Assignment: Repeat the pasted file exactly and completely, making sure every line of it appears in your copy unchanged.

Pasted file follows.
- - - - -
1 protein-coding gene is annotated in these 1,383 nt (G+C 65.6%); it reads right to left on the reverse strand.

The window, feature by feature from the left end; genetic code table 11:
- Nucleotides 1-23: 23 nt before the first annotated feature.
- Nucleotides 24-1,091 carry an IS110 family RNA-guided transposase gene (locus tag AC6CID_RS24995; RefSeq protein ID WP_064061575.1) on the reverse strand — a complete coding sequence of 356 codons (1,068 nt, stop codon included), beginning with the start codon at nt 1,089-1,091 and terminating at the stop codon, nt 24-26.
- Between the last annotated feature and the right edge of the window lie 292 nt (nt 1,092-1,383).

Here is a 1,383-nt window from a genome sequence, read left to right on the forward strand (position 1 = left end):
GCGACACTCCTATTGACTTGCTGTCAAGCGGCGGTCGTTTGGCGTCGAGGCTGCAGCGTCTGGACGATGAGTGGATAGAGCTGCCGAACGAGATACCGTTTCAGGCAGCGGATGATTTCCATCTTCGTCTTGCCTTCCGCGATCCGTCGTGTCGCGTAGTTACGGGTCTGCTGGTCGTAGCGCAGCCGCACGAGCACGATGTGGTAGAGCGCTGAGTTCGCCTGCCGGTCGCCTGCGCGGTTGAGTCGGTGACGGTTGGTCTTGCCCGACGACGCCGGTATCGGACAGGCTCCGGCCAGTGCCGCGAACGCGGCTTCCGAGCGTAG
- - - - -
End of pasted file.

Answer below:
1 protein-coding gene is annotated in these 1,383 nt (G+C 65.6%); it reads right to left on the reverse strand.

The window, feature by feature from the left end; genetic code table 11:
- Nucleotides 1-23: 23 nt before the first annotated feature.
- Nucleotides 24-1,091 carry an IS110 family RNA-guided transposase gene (locus tag AC6CID_RS24995; RefSeq protein ID WP_064061575.1) on the reverse strand — a complete coding sequence of 356 codons (1,068 nt, stop codon included), beginning with the start codon at nt 1,089-1,091 and terminating at the stop codon, nt 24-26.
- Between the last annotated feature and the right edge of the window lie 292 nt (nt 1,092-1,383).

Here is a 1,383-nt window from a genome sequence, read left to right on the forward strand (position 1 = left end):
GCGACACTCCTATTGACTTGCTGTCAAGCGGCGGTCGTTTGGCGTCGAGGCTGCAGCGTCTGGACGATGAGTGGATAGAGCTGCCGAACGAGATACCGTTTCAGGCAGCGGATGATTTCCATCTTCGTCTTGCCTTCCGCGATCCGTCGTGTCGCGTAGTTACGGGTCTGCTGGTCGTAGCGCAGCCGCACGAGCACGATGTGGTAGAGCGCTGAGTTCGCCTGCCGGTCGCCTGCGCGGTTGAGTCGGTGACGGTTGGTCTTGCCCGACGACGCCGGTATCGGACAGGCTCCGGCCAGTGCCGCGAACGCGGCTTCCGAGCGTAG